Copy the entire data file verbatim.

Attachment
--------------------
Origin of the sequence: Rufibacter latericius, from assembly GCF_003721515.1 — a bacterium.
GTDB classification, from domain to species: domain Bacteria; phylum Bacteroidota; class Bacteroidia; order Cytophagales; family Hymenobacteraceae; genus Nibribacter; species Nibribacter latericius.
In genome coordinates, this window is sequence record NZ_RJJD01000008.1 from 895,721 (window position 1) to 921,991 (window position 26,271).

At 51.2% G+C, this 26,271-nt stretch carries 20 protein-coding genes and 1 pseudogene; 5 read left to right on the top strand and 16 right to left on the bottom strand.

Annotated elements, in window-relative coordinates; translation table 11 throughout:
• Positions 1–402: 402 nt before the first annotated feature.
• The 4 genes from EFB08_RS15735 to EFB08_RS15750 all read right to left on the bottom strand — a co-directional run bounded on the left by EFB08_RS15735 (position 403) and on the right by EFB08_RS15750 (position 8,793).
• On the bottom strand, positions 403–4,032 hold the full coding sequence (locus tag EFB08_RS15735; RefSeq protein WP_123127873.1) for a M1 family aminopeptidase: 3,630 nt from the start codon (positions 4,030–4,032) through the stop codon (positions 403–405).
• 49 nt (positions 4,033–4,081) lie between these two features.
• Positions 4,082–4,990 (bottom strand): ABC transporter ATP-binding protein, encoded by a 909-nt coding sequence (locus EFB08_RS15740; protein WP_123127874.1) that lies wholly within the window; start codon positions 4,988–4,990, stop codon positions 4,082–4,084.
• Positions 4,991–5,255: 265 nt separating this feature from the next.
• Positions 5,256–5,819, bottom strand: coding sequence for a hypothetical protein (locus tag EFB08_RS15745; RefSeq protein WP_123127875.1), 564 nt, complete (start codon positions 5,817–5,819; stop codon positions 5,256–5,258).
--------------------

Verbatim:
Origin of the sequence: Rufibacter latericius, from assembly GCF_003721515.1 — a bacterium.
GTDB classification, from domain to species: domain Bacteria; phylum Bacteroidota; class Bacteroidia; order Cytophagales; family Hymenobacteraceae; genus Nibribacter; species Nibribacter latericius.
In genome coordinates, this window is sequence record NZ_RJJD01000008.1 from 895,721 (window position 1) to 921,991 (window position 26,271).

At 51.2% G+C, this 26,271-nt stretch carries 20 protein-coding genes and 1 pseudogene; 5 read left to right on the top strand and 16 right to left on the bottom strand.

Annotated elements, in window-relative coordinates; translation table 11 throughout:
• Positions 1–402: 402 nt before the first annotated feature.
• The 4 genes from EFB08_RS15735 to EFB08_RS15750 all read right to left on the bottom strand — a co-directional run bounded on the left by EFB08_RS15735 (position 403) and on the right by EFB08_RS15750 (position 8,793).
• On the bottom strand, positions 403–4,032 hold the full coding sequence (locus tag EFB08_RS15735; RefSeq protein WP_123127873.1) for a M1 family aminopeptidase: 3,630 nt from the start codon (positions 4,030–4,032) through the stop codon (positions 403–405).
• 49 nt (positions 4,033–4,081) lie between these two features.
• Positions 4,082–4,990 (bottom strand): ABC transporter ATP-binding protein, encoded by a 909-nt coding sequence (locus EFB08_RS15740; protein WP_123127874.1) that lies wholly within the window; start codon positions 4,988–4,990, stop codon positions 4,082–4,084.
• Positions 4,991–5,255: 265 nt separating this feature from the next.
• Positions 5,256–5,819, bottom strand: coding sequence for a hypothetical protein (locus tag EFB08_RS15745; RefSeq protein WP_123127875.1), 564 nt, complete (start codon positions 5,817–5,819; stop codon positions 5,256–5,258).